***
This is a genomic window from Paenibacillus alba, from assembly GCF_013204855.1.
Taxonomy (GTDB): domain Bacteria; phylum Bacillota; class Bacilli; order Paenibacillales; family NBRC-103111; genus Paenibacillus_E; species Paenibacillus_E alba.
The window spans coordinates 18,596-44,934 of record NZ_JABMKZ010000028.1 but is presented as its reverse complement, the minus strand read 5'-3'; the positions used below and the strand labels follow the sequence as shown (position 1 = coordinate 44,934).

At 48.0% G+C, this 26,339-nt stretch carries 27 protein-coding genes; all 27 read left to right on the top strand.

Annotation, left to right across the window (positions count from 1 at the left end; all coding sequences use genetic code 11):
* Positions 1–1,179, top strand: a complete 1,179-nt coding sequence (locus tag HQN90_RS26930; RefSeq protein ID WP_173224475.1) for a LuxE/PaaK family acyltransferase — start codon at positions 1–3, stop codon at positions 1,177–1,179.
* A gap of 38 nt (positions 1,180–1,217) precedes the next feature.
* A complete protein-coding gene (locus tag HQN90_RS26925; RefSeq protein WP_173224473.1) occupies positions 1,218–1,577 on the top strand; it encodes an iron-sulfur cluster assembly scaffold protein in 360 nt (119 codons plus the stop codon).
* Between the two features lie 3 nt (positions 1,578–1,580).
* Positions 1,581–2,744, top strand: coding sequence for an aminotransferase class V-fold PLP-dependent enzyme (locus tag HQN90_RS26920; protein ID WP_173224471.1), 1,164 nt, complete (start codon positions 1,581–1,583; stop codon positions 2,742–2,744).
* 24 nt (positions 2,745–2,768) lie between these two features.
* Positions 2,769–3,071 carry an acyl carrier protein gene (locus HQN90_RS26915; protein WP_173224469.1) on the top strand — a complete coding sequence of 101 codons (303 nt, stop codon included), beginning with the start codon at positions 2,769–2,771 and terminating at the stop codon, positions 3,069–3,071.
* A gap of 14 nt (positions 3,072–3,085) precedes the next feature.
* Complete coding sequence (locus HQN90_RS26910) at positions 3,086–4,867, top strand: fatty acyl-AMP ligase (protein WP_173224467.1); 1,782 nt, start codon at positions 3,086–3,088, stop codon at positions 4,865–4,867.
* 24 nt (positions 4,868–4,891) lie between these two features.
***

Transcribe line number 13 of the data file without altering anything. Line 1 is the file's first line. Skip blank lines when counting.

* A gap of 14 nt (positions 3,072–3,085) precedes the next feature.